Covering: We covered the wing and stabilizer with transparent orange MonoKote. Red and white MonoKote and blue Solarfilm were used for trim. Transparent blue Solarfilm did a nice job on the fuselage. Clear plastic was supplied for the windshield and cabin windows, but since there was no one in there looking out, and we had no reason to look in, we opted for dummy windows of aluminum colored Solarfilm. It was surely a lot easier and it looks great.
Motor: Davey has developed a neat and simple adjustable mounting for the Leisure 05 motor which permits a variety of power plant configurations. We opted to use an Al-Tec 21/2:1 gear box on our motor (2:1 and 3:1 are also available). The motor wiring harness includes an external on/off switch for safety, a fuse, appropriate connectors, and a servo operated micro switch which permits the motor to be turned on and off from the transmitter.
The 7 cell Leisure propulsion battery pack was mounted high in the rear of the cabin (over the servos), to reduce the pendulum effect and to balance the heavy motor/gear box assembly. We were able to balance Le Crate at the CG location called for (48% of the wing chord), without using
any additional weight.
Radio: The radio installation was pretty much to normal practice. The main problem we encountered was due to the narrow width and depth of the fuselage. Tiny hands with very long fingers would help here, but having neither, we had to work with long needle nose pliers and tweezers. We did get the job done, but be forewarned, if you drop a screw in there, you might not see it again for days.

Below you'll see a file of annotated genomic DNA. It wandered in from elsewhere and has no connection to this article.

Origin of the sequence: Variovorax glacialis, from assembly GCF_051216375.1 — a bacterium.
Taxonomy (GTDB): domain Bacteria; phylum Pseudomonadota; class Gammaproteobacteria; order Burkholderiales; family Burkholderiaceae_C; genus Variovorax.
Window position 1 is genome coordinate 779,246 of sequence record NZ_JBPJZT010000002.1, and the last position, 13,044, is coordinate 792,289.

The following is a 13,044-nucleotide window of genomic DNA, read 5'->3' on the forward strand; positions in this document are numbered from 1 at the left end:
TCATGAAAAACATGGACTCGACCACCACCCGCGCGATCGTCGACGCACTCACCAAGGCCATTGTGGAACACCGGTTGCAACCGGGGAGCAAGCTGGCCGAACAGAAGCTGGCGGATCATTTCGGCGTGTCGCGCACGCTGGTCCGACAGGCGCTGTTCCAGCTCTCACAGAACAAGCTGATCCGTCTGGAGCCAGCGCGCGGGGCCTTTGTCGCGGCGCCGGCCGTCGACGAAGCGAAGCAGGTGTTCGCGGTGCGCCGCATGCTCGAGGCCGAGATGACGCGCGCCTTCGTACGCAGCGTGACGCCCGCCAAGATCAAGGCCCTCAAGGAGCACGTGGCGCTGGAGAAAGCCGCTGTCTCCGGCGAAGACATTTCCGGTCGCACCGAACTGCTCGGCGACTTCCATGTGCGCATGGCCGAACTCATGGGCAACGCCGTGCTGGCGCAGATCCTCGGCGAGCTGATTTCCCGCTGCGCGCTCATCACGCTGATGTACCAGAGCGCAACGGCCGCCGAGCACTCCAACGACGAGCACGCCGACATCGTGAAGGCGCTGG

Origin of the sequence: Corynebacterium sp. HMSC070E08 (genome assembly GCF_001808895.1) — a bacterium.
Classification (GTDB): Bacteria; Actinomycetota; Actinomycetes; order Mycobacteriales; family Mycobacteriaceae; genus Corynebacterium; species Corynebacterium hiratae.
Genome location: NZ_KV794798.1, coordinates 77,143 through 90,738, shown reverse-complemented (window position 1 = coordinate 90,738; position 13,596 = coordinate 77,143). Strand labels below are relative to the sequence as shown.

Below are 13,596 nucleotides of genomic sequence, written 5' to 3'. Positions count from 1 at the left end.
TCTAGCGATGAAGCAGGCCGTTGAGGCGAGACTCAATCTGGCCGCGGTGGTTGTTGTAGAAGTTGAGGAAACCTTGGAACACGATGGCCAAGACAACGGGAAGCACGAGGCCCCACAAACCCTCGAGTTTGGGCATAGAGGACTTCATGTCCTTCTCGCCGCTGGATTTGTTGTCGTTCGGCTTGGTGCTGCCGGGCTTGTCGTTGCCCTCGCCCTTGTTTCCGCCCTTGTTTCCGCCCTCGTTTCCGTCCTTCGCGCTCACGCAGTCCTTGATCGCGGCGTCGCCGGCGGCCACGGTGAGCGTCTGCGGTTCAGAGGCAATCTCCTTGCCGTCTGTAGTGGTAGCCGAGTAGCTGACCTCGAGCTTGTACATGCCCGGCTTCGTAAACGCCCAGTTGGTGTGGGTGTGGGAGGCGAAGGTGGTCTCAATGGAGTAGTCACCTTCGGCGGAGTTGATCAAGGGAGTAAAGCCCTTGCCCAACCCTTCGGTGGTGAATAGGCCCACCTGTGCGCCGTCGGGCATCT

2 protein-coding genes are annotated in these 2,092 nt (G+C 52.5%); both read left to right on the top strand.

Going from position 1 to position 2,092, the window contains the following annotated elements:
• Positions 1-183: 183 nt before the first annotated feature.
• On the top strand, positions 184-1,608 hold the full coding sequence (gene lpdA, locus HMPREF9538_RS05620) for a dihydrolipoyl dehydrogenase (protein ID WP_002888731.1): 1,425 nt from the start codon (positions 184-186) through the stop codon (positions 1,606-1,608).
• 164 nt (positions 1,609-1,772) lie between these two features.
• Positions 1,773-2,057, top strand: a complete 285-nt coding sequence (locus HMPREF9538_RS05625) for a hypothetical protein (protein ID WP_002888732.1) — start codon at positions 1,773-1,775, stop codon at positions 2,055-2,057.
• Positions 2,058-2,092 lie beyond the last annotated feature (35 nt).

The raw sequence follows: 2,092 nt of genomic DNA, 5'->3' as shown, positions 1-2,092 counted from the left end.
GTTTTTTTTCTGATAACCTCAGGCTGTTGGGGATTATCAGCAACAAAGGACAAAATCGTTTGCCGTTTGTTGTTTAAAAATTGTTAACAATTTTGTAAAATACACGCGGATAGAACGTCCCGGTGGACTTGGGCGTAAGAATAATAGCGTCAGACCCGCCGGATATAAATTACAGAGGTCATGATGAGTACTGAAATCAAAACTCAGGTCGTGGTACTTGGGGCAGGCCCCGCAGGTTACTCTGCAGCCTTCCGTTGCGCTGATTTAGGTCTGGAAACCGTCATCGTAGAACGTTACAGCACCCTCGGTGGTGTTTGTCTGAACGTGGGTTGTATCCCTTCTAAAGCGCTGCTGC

After doing the finishing touches which included putting some Williams Bros 2-1/2 in dia vintage wheels on the landing gear, we turned the radio on to set the control surface throws. What do you know? No elevator or rudder throws are shown on either the drawings or instructions. (This unfortunately is a common occurrence on kits and plans.) We had to guess at the settings for the first flights. We set the elevator at 3/8 up and 3/8 down. Rudder was set for 7/8 left and right.
Flying: After a thorough pre-flight inspection, and the usual range check (motor off and motor running), it was first flight time. We opted for a hand launch. Disaster. We didn't get enough air speed to sustain level flight, so while trying to gain airspeed in a shallow dive, Le Crate and Le rock met. Le rock split open the front of Le fuselage. Nothing else was hurt, so the repair was easy. We returned to the flying field the next morning to try an ROG from the paved runway. This time it lifted off after less than a 20 foot run. Later take-offs from short grass required a 30 foot run. The lifting tail comes up right now which reduces aerodynamic drag thus assisting in a short take-off run.
Trimmed for a shallow climb angle, Le Crate quickly reached 100+ feet where we leveled off for a little cruising flight. It is very responsive to control inputs and tracks nicely in turns. Stalls are gentle and straight ahead. We noticed no tendency to drop a wing or snap. After a nice gentle wheel landing, we recharged and went up again for some fun flying. This time we did some loops and a very slow roll. A few pylon type turns completed our 'G' testing. Le Crate is not supposed to be aerobatic - but, we had to try it.
Conclusion: Our first flight rock bashing, and the above noted flying has proved to us that the structure of Le Crate can take it. Proving that a well designed structure can be both light and strong. Our conclusion is that Le Crate is an excellent initiation into electric flight. For those who enjoy the construction aspects of our hobby, this is an interesting and satisfying project. The flying part is a lot of fun too. Try it, and we feel you'll like it."